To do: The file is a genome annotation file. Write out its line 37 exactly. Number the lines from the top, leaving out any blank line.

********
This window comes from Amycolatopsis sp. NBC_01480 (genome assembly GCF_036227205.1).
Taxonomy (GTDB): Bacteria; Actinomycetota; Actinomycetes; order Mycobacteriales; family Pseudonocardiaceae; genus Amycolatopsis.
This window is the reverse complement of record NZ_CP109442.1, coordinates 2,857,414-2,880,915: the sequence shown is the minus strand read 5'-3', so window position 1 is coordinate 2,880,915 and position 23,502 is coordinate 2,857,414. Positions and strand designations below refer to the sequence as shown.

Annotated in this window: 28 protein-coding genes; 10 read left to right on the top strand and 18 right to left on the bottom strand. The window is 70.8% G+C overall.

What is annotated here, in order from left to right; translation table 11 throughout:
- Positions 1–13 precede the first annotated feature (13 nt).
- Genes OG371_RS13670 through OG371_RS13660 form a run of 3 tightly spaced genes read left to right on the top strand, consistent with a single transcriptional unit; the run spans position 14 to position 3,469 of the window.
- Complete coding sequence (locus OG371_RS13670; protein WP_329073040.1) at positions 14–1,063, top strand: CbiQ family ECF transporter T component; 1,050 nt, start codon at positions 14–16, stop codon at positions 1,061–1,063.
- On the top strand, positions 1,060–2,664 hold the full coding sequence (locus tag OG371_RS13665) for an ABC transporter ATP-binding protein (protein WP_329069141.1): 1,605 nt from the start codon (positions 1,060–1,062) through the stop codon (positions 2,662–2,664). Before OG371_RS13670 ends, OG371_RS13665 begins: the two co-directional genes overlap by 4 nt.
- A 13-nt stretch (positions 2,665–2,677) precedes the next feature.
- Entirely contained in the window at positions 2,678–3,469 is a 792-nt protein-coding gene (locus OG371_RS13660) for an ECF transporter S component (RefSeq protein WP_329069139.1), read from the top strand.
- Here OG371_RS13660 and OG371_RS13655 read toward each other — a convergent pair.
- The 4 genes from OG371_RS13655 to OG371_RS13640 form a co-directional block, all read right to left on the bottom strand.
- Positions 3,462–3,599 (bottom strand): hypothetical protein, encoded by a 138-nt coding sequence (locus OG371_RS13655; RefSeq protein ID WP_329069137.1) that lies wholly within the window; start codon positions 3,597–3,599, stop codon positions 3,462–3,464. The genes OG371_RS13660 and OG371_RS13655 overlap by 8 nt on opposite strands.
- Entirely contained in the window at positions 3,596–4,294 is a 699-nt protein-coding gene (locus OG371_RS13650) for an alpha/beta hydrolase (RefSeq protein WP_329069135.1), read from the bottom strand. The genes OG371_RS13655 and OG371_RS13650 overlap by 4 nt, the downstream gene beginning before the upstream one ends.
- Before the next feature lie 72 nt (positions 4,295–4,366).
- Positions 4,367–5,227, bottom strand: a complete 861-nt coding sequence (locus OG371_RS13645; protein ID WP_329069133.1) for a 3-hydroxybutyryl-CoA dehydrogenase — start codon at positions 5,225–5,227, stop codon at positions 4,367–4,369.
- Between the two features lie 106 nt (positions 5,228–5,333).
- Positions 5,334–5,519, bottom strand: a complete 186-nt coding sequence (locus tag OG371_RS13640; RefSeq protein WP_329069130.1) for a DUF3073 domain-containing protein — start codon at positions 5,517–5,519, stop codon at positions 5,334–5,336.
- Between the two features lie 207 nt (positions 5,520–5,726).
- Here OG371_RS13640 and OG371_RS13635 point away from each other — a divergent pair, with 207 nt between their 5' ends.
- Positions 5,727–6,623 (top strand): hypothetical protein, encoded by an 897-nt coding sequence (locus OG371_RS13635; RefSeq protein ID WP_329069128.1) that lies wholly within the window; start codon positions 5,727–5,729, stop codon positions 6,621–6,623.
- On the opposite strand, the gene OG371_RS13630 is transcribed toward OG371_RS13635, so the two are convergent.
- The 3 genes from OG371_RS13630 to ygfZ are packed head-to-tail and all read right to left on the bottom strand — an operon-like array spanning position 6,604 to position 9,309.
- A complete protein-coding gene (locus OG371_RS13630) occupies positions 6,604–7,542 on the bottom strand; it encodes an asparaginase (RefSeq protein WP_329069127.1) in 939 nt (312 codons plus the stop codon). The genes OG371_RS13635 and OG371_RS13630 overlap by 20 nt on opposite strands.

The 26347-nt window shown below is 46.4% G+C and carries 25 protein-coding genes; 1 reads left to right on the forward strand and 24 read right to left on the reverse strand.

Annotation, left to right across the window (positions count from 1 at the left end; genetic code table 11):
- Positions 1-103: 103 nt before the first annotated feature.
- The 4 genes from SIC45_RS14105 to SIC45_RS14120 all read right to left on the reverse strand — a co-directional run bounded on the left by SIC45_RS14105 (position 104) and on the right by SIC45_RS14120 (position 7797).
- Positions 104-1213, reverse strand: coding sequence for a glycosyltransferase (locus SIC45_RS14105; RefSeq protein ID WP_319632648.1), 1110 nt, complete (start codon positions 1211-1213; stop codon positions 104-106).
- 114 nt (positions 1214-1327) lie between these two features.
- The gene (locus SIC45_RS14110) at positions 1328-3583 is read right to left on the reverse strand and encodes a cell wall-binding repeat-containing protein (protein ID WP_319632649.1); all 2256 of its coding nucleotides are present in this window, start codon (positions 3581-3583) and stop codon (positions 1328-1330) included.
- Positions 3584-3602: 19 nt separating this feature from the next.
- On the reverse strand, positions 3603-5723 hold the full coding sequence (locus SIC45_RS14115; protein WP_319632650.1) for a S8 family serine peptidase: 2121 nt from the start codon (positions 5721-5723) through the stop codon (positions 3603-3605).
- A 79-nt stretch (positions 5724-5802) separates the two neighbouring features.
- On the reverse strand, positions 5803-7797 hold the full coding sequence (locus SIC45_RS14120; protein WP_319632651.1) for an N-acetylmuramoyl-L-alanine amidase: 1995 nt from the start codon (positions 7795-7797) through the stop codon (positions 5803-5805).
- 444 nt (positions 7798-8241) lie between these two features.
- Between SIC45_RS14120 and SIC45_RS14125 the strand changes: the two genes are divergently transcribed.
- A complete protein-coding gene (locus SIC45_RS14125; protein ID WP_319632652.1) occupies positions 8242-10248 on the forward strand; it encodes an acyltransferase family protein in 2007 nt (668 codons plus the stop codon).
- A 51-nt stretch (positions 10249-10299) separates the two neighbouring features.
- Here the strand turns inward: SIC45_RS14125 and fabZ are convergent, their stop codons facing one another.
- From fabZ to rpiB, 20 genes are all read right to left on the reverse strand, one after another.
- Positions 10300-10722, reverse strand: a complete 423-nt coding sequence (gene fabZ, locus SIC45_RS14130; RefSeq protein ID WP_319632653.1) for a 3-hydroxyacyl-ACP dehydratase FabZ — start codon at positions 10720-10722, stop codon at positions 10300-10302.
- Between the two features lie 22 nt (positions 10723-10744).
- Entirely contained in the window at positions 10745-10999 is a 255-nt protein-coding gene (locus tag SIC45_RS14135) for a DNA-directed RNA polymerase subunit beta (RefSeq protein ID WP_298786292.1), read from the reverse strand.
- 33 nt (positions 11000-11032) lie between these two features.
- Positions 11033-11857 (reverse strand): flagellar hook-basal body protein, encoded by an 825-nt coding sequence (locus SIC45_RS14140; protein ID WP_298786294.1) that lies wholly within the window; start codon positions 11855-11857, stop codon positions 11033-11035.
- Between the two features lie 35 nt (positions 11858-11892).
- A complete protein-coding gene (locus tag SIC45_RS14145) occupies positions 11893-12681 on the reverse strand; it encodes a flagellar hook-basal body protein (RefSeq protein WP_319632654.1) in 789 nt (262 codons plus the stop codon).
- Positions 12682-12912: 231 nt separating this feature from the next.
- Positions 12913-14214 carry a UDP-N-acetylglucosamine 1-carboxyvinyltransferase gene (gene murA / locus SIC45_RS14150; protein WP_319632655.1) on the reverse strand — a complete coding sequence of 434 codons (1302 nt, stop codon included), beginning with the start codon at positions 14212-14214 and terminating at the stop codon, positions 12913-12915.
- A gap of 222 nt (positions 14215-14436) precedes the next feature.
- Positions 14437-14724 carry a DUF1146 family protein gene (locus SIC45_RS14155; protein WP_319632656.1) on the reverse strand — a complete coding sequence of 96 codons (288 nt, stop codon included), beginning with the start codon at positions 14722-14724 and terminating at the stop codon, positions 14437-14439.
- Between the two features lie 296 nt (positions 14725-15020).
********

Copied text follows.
- 444 nt (positions 7798-8241) lie between these two features.